Anti nukes make new tablet plea

AN ANTI-NUCLEAR group has renewed calls for the distribution of anti-radiation tablets over a much wider radius of the Sizewell nuclear site after learning that they have been issued to every resident in the Irish Republic.

AN ANTI-NUCLEAR group has renewed calls for the distribution of anti-radiation tablets over a much wider radius of the Sizewell nuclear site after learning that they have been issued to every resident in the Irish Republic.

Potassium iodatetablets, which help prevent the absorption of radioactivity into the human body, were issued last year to people living and working within a 1.5 mile radius of the nuclear site.

The extent of the distribution zone was criticised at the time by the Shut Down Sizewell campaign which staged a protest outside the venue where tablets were being issued.

However, the group has now learned that the whole population of the Irish Republic has been issued with the tablets for use in the event of a nuclear disaster in the UK.


You may also want to watch:


Each household in the Republic has been posted a packet of six of the tablets - sufficient to provide a single dose for each member of an average-sized family.

Households requiring extra supplies can obtain them through local health centres.

Most Read

The Shut Down Sizewell Campaign said yesterday it believes local authorities in this country should follow the Irish example.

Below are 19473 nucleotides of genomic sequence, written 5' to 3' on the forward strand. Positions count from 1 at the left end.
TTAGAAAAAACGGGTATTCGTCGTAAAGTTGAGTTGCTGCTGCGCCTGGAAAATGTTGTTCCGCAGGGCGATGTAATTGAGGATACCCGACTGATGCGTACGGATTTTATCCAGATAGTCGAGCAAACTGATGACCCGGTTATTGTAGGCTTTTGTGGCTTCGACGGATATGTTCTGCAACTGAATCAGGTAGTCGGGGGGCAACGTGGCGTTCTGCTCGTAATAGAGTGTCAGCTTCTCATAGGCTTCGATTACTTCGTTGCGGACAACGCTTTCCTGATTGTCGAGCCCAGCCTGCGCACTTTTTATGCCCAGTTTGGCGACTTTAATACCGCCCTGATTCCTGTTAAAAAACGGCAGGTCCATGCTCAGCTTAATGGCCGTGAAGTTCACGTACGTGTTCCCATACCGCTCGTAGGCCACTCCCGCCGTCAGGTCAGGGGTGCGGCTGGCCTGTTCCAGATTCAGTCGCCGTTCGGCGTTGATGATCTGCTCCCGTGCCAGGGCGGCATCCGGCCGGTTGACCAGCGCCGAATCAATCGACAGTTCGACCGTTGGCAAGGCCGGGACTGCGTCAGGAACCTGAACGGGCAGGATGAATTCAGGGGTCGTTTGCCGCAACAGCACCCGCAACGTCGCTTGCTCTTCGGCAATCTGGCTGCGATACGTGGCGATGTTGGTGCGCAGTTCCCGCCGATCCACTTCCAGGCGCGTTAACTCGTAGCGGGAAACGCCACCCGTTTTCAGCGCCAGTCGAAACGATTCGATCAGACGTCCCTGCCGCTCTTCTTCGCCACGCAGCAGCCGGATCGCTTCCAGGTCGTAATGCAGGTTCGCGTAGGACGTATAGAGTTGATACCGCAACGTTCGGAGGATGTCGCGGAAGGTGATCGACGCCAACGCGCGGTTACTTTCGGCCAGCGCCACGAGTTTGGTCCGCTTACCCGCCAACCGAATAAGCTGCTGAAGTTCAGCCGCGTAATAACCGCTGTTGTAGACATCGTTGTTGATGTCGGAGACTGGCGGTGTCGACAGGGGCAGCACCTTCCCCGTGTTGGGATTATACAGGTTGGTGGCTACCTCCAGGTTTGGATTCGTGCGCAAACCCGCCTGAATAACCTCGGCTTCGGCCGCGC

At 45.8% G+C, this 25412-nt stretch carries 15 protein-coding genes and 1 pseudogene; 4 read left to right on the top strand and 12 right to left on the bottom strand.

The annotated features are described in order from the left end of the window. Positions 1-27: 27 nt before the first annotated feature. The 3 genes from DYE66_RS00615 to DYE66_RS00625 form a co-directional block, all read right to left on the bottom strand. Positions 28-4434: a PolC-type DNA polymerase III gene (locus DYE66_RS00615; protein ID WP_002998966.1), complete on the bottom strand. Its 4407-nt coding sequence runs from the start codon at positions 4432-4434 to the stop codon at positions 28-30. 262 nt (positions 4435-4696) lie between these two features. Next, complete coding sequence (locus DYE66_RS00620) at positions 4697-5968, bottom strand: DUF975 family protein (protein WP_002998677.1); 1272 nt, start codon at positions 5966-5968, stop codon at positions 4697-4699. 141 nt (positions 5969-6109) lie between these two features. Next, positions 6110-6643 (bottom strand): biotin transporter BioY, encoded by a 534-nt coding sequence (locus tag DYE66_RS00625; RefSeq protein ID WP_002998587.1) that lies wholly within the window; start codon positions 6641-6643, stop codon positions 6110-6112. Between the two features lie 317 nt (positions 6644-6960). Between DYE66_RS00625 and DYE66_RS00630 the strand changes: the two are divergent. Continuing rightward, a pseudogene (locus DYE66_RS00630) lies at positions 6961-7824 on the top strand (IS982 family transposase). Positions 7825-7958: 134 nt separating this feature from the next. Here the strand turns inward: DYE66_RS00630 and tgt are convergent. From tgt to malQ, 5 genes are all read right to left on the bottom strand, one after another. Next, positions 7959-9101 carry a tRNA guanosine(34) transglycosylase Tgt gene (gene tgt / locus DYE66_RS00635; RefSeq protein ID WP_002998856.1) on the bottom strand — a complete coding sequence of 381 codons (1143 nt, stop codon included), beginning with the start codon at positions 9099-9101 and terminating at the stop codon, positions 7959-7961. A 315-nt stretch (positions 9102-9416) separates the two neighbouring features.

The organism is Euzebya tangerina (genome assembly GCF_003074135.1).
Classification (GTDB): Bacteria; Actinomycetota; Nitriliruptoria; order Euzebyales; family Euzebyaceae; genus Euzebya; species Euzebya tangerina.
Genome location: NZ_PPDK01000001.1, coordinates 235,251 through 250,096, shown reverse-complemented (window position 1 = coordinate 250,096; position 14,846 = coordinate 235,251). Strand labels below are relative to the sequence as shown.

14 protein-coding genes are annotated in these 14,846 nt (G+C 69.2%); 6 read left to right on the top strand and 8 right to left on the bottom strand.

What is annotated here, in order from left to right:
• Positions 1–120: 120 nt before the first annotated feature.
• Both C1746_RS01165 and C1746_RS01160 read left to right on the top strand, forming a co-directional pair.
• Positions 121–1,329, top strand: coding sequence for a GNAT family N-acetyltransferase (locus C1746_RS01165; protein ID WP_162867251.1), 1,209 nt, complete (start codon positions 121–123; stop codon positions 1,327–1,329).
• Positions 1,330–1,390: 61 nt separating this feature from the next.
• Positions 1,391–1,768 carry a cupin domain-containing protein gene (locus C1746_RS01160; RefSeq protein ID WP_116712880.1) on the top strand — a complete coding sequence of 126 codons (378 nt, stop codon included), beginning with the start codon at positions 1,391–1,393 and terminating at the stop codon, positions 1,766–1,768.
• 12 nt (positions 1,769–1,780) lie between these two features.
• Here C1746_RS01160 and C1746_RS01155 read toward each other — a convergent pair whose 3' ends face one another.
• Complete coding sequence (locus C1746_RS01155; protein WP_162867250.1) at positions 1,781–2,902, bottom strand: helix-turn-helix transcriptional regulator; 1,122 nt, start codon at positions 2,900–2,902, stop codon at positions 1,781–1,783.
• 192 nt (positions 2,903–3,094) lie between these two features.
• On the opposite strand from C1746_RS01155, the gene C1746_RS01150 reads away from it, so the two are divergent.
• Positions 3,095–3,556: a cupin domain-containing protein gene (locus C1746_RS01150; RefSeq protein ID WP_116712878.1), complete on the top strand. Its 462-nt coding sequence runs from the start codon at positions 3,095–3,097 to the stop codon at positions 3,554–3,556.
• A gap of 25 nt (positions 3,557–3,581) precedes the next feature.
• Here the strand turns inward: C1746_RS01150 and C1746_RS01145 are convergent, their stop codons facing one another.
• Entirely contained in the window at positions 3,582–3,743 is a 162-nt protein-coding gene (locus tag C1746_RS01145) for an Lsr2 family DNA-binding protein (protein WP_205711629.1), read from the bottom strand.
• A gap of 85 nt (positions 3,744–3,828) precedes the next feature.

"For a start the population of East Anglia needs to have the tablets for use in the event of a major accident at Sizewell and then it should be extended to the whole country," said Charles Barnett, the group's chairman.

Local authorities within a nine-mile radius of the Oldbury nuclear power station in Gloucester were currently considering extending the emergency zone and pre-distributing potassium iodate tablets, he said.

Mr Barnett criticised Dr Amanda Jones, director of the Suffolk Coastal NHS Primary Care Trust, for not voicing any concern that the 1.5 mile distribution zone around Sizewell was inadequate.

But Dr Jones said that although she had been aware of the Irish Republic's decision, advice of the extent of emergency zones and pre-distribution of potassium iodate tablets had come from national bodies.

"We have done what was suggested by these bodies - they decide the extent of the population which may be at risk.

"You have to draw a line somewhere and those who have the expertise in this sort of thing have drawn it," she added.

Become a Supporter

This newspaper has been a central part of community life for many years. Our industry faces testing times, which is why we're asking for your support. Every contribution will help us continue to produce local journalism that makes a measurable difference to our community.

Become a Supporter